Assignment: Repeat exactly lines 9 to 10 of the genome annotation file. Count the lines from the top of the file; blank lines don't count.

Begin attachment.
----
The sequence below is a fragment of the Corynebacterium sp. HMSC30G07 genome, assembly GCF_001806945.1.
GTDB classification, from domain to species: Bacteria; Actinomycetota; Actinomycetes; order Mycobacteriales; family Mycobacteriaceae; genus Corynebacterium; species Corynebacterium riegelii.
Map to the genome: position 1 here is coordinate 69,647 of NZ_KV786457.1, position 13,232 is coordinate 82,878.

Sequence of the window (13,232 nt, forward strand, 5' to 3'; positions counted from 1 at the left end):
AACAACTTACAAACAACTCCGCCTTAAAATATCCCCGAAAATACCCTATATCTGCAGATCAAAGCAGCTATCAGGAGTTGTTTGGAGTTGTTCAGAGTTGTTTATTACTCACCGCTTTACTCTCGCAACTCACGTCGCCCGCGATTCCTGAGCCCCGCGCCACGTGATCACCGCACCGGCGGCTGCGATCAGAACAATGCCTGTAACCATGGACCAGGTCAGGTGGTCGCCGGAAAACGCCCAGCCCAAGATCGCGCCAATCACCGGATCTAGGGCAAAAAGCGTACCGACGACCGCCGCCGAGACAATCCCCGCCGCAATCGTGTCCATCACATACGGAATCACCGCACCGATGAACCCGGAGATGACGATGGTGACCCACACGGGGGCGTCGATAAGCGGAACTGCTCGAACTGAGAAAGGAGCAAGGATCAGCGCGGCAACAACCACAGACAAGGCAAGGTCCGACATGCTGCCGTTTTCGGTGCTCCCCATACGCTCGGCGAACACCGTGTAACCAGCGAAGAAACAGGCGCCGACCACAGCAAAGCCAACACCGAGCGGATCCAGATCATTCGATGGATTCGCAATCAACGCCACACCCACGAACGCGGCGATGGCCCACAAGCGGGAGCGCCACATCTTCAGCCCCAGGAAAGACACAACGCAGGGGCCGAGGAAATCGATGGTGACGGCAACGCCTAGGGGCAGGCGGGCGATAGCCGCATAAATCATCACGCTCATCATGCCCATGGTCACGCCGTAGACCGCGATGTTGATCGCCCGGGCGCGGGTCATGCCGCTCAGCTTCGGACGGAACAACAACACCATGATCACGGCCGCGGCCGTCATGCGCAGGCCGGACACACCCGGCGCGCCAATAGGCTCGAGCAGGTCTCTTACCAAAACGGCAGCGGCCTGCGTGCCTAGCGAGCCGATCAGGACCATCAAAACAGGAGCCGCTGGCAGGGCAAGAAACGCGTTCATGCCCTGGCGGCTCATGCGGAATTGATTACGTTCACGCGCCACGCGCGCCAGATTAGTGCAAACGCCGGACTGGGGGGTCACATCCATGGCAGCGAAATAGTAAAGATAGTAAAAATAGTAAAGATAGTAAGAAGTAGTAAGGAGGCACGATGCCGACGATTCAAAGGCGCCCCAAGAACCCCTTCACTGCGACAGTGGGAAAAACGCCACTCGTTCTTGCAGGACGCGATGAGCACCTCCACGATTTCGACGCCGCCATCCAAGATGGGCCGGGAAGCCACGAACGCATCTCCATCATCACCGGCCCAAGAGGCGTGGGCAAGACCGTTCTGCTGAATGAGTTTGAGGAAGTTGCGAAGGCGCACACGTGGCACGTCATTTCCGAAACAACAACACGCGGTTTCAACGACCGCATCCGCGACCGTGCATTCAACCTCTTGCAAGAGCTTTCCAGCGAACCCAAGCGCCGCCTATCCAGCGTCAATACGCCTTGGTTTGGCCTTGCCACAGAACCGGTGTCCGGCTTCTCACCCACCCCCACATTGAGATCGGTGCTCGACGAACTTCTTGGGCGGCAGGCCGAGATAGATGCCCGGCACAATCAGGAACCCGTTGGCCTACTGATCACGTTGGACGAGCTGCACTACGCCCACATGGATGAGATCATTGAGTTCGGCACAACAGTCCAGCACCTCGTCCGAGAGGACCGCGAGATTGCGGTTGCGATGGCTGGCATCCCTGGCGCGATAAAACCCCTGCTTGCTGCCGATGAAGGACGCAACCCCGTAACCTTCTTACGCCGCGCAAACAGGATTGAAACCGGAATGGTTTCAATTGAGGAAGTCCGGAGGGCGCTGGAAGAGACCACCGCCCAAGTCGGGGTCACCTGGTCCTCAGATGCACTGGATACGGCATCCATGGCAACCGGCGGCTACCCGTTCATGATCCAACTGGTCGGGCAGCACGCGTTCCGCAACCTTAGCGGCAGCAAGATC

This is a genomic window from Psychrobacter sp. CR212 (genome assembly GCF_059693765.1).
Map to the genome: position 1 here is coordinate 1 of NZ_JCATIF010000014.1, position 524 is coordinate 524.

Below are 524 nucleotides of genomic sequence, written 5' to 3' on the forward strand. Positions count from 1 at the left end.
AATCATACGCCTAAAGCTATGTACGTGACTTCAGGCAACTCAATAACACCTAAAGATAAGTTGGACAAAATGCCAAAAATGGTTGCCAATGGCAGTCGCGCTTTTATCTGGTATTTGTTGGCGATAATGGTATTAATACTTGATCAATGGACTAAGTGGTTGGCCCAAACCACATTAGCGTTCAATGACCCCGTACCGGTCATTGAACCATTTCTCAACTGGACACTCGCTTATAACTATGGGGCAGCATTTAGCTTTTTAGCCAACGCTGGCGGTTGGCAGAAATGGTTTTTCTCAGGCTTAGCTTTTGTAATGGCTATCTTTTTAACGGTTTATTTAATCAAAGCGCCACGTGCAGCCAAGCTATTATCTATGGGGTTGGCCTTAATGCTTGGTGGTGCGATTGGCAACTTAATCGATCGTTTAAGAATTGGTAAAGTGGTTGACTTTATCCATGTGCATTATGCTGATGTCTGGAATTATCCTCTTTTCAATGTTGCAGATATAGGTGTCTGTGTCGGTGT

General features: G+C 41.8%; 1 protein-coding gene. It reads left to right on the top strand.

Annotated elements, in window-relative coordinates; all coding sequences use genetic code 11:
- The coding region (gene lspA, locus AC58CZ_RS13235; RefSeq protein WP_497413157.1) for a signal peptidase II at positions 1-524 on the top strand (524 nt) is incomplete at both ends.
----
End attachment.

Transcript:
AATCATACGCCTAAAGCTATGTACGTGACTTCAGGCAACTCAATAACACCTAAAGATAAGTTGGACAAAATGCCAAAAATGGTTGCCAATGGCAGTCGCGCTTTTATCTGGTATTTGTTGGCGATAATGGTATTAATACTTGATCAATGGACTAAGTGGTTGGCCCAAACCACATTAGCGTTCAATGACCCCGTACCGGTCATTGAACCATTTCTCAACTGGACACTCGCTTATAACTATGGGGCAGCATTTAGCTTTTTAGCCAACGCTGGCGGTTGGCAGAAATGGTTTTTCTCAGGCTTAGCTTTTGTAATGGCTATCTTTTTAACGGTTTATTTAATCAAAGCGCCACGTGCAGCCAAGCTATTATCTATGGGGTTGGCCTTAATGCTTGGTGGTGCGATTGGCAACTTAATCGATCGTTTAAGAATTGGTAAAGTGGTTGACTTTATCCATGTGCATTATGCTGATGTCTGGAATTATCCTCTTTTCAATGTTGCAGATATAGGTGTCTGTGTCGGTGT

General features: G+C 41.8%; 1 protein-coding gene. It reads left to right on the top strand.